My Flag Lapel Pin
By Rich Harwood
Last week, in Oak Park, IL, right outside Chicago, I kicked off my two-year, nationwide speaking tour. I’ll have more to say about the tour in the coming days. But, for now, I simply want to talk about why I decided to wear an American flag lapel pin at each tour event and why I have chosen to openly discuss it in my speeches. Many people are downright surprised by this. Maybe you are, too?
At its core, here’s what the tour is about: We don’t need to accept what is currently happening in the country (and has been happening for sometime). We can create communities, lives and an America that reflect the best in us, the best of us. This will take each of us stepping forward, with newfound courage and humility, to rediscover what we share in common and actively build on it. We must see ourselves as co-creators in this process.
There’s a point during my speech that I point to my flag pin and say: I am wearing this because I deeply love our country. This is what patriotism is about—love of country.
Such patriotism requires devotion. And devotion summons us to take action, especially when we do not like what we see happening around us. We need more patriots to step forward today.
We must step forward to address the original sin of slavery and the persistence of racism. We must step forward to ensure that every child—not just some children—can go to a good public school. We must step forward so that every American can fulfill their God-given potential and has a real shot at the American Dream. We must step forward—as people in Montana said this week on the tour—to exercise greater empathy toward one another and greater compassion.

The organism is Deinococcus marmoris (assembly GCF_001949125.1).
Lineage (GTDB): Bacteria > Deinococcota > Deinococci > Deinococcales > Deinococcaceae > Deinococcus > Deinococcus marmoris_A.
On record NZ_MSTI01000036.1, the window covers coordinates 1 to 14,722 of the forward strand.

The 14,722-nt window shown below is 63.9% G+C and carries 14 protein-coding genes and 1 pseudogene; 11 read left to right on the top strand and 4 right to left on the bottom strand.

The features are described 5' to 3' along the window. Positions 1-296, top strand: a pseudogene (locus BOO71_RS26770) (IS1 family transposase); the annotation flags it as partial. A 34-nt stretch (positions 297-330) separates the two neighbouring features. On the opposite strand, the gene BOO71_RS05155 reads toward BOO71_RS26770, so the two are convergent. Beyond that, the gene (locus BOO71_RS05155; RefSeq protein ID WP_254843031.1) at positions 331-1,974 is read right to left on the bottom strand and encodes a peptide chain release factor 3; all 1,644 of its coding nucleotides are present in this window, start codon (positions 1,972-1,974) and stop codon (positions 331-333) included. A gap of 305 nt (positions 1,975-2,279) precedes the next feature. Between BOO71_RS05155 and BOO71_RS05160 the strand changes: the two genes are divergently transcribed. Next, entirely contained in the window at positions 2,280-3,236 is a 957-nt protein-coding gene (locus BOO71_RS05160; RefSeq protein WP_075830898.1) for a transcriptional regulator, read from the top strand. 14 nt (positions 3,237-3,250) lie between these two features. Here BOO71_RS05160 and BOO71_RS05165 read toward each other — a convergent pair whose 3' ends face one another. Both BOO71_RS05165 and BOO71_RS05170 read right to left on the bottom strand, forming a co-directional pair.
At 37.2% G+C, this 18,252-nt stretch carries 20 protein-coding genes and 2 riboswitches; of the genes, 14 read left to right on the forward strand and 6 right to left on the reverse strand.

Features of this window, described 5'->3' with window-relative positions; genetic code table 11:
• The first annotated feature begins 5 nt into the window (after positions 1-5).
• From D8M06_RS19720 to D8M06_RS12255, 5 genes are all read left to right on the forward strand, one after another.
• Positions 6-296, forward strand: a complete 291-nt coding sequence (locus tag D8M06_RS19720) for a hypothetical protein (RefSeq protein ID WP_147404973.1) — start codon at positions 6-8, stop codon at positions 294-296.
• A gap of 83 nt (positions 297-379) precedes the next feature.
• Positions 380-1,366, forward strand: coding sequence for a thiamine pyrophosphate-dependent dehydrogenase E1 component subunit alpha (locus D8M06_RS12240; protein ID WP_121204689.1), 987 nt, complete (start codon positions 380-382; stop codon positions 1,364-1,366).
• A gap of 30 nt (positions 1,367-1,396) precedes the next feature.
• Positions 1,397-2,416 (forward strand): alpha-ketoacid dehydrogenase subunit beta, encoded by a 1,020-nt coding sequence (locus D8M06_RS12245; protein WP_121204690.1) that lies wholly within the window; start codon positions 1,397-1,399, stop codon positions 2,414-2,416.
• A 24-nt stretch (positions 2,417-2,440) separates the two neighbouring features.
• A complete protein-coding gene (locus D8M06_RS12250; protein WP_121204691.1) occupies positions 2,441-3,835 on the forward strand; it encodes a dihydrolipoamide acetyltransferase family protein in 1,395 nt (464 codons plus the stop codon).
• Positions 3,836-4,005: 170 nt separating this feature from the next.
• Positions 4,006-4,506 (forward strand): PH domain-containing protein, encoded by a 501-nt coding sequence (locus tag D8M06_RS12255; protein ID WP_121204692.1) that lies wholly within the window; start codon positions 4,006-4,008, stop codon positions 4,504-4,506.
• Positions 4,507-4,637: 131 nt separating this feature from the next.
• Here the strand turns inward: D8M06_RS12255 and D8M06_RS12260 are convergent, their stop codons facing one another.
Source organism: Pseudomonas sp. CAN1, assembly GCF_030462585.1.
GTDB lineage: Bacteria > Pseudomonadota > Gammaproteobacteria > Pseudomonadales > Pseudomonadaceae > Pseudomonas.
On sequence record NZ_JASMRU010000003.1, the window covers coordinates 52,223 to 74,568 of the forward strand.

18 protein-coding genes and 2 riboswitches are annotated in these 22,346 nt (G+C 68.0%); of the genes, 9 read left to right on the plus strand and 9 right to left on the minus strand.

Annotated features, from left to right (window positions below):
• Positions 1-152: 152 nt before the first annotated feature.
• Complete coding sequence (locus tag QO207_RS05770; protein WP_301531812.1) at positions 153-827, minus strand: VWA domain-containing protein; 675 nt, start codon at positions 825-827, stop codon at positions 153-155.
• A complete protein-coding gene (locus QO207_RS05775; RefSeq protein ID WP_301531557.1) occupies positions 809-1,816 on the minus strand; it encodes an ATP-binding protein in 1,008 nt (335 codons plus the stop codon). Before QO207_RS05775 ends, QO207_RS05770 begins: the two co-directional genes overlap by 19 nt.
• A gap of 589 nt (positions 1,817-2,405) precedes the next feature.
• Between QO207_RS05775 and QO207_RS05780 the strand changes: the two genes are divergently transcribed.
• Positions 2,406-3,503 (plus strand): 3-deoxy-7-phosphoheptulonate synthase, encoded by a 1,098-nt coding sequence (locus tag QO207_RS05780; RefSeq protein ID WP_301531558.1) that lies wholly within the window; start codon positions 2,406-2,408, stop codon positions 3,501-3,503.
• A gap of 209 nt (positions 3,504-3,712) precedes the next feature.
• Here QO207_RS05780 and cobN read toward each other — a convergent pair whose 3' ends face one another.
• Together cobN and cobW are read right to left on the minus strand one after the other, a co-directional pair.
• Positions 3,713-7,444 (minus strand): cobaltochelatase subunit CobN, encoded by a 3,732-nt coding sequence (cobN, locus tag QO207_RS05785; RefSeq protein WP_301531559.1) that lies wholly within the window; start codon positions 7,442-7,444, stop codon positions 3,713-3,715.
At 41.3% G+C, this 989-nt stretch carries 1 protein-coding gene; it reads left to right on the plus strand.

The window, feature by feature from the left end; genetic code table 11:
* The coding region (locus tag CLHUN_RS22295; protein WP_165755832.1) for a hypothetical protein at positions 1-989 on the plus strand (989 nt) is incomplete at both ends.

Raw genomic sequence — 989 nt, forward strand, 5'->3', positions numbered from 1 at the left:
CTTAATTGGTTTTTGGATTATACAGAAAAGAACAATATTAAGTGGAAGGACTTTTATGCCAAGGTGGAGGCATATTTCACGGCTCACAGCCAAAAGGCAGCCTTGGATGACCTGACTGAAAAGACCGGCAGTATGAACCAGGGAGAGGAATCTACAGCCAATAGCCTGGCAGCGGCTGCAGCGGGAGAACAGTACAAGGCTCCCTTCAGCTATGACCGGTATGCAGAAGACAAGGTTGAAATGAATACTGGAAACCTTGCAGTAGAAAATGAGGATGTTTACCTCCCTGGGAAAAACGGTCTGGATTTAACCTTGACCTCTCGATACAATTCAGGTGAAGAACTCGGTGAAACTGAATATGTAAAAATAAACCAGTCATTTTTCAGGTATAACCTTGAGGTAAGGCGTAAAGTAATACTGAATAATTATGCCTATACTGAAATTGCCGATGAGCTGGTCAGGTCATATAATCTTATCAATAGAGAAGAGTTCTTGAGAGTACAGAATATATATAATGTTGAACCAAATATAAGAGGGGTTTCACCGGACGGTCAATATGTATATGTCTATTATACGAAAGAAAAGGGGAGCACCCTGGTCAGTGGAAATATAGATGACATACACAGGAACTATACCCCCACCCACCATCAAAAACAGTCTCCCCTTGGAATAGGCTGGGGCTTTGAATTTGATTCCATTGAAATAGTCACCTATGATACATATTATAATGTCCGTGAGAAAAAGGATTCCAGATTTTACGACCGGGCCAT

Let me be clear: there are stains on our country’s civic fabric. In Montana, we discussed the history and plight of Native Americans; in Oak Park, we discussed race. I believe we must address these and other stains precisely because of our love of country.
My love for our country endures amid our challenges because we have demonstrated, time and again, that when we put our hearts and minds to something, we can achieve it. We have shown this through the abolition of slavery, women’s suffrage, child labor laws, civil rights and voting rights, the elimination of diseases, and many other day-to-day instances. This gives me hope.
Today, our work is not done. Our devotion to something larger than ourselves can motivate and galvanize us to engage in the difficult conversations we must have; to see and hear one another, and to afford dignity to every individual; to find ways to do common work—amid our differences.
I wear my flag lapel pin because I want to show that I recognize our common problems and still love our nation. And because of that love, I am committed to making a more perfect union. We Americans have work to do, together.
Click here to read more about Rich’s national speaking tour.